Owners and managers of the nearby boardwalk attractions, who see a potential for increased patronage of their shops, looked forward to their prospective new neighbor.
“There’s a lot of homeless,” said Marisol Colon, manager of Lucky Lou’s Tattoo. “[But] I’ve read in the paper that they’re trying to improve the boardwalk by putting in trees, bushes, lighting and benches. When people are with their children, they can say, ‘Look at this.’ When people are on vacation, it can turn into a history lesson. They would stop and reflect.”
Casino regular Bob Greenberg, 69, of Hillsdale, N.J., scoffed at this. Greenberg has visited Atlantic City on a regular basis since gambling was made legal in the 1970s. After years of experience walking the boardwalk, he predicted that the diverse crowd that frequents the area would not be very receptive to a memorial commemorating those killed in the Holocaust.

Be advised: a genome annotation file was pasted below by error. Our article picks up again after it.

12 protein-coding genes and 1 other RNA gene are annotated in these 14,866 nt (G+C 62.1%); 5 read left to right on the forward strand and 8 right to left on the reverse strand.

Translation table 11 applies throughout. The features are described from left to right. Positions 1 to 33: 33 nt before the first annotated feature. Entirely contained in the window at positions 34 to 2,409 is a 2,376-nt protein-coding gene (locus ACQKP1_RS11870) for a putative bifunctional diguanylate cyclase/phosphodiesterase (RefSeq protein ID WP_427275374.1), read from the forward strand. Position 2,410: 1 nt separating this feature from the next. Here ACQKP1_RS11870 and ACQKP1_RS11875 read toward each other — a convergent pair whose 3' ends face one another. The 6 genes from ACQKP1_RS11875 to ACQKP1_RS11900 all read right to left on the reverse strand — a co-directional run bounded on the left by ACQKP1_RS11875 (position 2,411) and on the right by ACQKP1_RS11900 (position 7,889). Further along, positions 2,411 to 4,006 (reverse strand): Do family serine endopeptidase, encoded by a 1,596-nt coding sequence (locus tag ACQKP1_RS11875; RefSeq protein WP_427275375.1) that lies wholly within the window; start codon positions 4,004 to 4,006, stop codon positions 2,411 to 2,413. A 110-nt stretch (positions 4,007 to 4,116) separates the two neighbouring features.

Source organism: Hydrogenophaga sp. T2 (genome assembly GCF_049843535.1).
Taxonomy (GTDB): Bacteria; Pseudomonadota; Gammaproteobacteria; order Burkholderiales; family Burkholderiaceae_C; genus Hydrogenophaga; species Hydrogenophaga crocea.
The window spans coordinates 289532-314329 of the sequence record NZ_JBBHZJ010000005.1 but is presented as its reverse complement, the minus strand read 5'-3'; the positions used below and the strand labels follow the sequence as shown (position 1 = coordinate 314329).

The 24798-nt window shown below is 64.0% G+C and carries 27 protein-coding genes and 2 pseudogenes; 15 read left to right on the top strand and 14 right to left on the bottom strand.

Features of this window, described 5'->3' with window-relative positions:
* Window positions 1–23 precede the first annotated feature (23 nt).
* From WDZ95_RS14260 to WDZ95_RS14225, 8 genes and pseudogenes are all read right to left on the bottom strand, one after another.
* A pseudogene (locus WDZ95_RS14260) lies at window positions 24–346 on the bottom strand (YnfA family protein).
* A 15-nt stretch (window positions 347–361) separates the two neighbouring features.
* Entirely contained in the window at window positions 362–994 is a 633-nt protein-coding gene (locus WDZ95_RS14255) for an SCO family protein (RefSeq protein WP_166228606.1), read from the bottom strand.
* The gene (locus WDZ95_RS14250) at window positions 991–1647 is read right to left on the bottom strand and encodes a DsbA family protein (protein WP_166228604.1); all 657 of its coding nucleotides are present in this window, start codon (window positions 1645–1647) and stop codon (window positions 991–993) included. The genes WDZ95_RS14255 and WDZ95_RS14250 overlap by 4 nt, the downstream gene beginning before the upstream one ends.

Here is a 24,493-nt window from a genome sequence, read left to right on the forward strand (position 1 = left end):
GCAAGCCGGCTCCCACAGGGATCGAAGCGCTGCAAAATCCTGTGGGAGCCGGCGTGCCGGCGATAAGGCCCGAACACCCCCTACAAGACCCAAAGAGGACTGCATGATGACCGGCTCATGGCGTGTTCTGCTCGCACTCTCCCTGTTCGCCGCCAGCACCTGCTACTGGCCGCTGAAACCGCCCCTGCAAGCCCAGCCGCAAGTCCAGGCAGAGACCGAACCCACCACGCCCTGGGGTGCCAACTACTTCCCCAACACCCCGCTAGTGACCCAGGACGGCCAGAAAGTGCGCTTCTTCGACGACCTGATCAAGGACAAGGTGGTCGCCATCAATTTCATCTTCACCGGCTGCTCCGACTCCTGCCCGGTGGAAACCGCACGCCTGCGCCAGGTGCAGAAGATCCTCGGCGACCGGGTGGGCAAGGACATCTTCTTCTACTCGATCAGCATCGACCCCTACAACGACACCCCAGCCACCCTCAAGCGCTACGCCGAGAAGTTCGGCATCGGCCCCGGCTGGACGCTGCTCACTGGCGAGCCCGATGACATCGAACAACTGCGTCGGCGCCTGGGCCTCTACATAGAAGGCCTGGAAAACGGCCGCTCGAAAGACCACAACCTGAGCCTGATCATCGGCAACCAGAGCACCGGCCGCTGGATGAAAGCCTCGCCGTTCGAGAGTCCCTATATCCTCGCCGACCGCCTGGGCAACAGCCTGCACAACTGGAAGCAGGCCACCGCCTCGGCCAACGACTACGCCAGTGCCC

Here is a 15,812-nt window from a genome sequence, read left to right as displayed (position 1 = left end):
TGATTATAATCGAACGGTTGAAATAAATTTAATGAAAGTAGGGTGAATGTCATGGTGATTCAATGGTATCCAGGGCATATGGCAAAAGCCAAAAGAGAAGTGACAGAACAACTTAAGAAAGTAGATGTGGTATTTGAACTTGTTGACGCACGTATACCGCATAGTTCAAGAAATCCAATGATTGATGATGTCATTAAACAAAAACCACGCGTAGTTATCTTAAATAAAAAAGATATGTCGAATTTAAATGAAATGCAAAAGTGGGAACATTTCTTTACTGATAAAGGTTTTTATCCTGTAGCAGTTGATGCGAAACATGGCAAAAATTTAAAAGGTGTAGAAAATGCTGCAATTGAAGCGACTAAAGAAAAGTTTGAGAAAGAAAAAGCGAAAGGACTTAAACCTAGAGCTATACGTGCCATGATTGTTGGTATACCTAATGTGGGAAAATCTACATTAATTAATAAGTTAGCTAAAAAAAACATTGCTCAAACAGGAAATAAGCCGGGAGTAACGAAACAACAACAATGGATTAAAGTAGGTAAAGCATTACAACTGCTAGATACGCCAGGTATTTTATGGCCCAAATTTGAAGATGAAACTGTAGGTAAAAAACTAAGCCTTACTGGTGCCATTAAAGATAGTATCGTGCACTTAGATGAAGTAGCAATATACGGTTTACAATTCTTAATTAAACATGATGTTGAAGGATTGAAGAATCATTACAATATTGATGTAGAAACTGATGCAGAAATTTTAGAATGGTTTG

“People will walk by and say: ‘Gee whiz, what is that? Oh, them again,’” Greenberg said. “There’s no amount of security that will do anything. There’s never enough security for anything in this world today.”
Memorial organizers, undaunted, are continuing to collect monetary donations from the public to fund the memorial, which has a projected budget of $2 million to $4 million. But Rosensaft cautioned that there are sensitivities unique to Holocaust commemoration that need to be considered.
“A Holocaust memorial is more than just a statue,” he said. “When people go [to Atlantic City], they’re not intellectually or spiritually inclined to think about millions of people being murdered or saying Kaddish, or anything to do with Holocaust commemoration. I just hope my concerns are proven wrong.”